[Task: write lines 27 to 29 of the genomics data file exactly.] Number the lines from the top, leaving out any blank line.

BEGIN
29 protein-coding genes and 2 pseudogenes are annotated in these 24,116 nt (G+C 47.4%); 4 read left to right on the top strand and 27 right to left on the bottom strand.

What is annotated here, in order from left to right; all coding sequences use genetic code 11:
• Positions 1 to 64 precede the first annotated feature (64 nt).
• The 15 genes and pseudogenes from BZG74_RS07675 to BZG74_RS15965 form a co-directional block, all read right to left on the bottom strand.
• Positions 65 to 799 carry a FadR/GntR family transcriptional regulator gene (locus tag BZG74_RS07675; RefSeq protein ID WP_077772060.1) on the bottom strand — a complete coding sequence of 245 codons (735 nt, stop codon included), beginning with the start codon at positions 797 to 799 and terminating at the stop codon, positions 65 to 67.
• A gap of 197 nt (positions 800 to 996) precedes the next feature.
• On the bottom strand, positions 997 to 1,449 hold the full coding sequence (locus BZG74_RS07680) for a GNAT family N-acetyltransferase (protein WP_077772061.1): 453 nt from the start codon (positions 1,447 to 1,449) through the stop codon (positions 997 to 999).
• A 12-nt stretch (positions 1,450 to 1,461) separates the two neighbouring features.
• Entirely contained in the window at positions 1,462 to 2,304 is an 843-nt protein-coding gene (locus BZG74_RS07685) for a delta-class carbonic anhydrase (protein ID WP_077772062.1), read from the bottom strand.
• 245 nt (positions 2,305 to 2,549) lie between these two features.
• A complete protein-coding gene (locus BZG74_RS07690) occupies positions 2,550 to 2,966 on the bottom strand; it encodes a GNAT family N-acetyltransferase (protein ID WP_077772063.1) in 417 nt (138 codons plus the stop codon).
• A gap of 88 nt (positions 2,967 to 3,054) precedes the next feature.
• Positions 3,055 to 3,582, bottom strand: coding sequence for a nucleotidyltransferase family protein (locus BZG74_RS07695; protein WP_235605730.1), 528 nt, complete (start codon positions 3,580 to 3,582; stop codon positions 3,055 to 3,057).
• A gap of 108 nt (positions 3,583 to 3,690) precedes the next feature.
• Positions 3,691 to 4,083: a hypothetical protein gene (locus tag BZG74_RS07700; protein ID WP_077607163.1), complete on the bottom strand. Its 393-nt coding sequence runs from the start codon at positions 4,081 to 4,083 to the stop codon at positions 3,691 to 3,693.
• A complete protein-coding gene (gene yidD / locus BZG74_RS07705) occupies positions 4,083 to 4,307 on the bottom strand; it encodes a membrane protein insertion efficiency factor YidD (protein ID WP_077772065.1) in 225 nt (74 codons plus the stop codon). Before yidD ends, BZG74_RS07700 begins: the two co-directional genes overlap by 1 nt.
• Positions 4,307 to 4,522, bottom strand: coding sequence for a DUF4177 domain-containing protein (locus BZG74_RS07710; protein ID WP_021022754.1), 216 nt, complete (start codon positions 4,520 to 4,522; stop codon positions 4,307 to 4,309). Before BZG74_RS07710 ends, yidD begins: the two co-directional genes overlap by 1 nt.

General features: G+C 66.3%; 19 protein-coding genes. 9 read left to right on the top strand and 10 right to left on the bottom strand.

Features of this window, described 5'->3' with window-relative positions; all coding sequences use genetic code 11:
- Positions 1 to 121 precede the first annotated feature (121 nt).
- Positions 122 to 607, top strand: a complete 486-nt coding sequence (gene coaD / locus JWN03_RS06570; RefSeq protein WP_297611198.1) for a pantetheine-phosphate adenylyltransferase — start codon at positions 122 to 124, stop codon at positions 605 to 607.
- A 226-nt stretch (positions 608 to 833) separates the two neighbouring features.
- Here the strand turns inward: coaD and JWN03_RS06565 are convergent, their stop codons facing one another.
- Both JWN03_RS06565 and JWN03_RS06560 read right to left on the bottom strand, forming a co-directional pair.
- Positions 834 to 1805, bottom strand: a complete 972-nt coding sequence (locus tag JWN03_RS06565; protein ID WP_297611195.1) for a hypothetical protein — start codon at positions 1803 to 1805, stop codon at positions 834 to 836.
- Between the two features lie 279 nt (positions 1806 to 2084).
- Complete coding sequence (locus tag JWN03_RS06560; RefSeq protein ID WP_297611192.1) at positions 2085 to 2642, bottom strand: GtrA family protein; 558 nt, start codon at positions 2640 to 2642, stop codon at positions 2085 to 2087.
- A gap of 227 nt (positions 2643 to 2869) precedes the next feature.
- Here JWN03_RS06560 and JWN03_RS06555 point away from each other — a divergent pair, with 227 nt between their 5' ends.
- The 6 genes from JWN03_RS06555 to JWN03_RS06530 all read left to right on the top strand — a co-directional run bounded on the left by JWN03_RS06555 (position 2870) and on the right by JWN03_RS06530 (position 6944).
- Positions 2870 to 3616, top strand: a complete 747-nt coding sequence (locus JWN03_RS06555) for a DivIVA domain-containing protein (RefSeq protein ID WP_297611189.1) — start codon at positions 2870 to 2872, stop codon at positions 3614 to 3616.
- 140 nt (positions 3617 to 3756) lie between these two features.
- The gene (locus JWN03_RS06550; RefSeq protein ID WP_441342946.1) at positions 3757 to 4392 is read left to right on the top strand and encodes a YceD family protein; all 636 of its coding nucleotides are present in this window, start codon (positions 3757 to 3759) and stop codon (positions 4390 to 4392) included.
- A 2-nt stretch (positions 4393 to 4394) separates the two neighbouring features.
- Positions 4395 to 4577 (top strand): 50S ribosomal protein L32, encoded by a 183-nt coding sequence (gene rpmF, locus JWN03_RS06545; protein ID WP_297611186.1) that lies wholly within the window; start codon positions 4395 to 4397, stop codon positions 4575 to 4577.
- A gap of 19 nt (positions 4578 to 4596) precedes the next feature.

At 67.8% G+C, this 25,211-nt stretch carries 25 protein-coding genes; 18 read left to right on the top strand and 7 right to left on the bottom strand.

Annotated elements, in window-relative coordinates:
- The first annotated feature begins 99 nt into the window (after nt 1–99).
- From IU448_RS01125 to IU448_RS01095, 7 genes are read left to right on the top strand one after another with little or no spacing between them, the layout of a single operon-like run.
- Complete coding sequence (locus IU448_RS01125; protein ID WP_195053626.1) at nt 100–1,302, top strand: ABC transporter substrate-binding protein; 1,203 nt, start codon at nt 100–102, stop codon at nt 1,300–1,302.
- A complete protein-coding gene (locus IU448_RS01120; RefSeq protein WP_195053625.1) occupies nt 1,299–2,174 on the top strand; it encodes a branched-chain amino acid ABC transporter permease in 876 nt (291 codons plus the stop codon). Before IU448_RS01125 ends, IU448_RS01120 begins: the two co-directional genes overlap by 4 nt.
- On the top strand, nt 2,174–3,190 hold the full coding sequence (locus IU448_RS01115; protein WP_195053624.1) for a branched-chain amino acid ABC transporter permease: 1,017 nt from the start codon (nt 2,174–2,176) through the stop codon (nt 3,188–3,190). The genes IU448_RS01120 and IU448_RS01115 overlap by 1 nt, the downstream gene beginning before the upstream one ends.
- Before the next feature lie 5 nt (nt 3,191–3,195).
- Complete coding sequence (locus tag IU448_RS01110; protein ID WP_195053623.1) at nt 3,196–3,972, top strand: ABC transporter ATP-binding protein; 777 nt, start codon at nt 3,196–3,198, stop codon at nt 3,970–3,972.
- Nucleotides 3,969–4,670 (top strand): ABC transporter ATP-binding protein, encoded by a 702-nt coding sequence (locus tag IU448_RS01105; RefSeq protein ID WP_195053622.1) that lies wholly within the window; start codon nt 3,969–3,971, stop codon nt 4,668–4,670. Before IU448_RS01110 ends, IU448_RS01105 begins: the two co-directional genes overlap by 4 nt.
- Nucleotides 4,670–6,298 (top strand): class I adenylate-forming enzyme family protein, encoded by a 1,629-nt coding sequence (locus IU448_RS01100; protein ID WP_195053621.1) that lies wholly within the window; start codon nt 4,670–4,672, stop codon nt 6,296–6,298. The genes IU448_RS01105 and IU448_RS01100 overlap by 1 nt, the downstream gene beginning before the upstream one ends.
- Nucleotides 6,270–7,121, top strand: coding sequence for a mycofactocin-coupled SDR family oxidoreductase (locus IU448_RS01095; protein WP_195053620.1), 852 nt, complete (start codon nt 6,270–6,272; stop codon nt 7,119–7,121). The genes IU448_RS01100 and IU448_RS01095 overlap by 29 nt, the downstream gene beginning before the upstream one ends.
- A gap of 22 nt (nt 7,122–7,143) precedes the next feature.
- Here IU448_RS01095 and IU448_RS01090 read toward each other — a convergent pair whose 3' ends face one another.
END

- Complete coding sequence (locus tag JWN03_RS06560; RefSeq protein ID WP_297611192.1) at positions 2085 to 2642, bottom strand: GtrA family protein; 558 nt, start codon at positions 2640 to 2642, stop codon at positions 2085 to 2087.
- A gap of 227 nt (positions 2643 to 2869) precedes the next feature.
- Here JWN03_RS06560 and JWN03_RS06555 point away from each other — a divergent pair, with 227 nt between their 5' ends.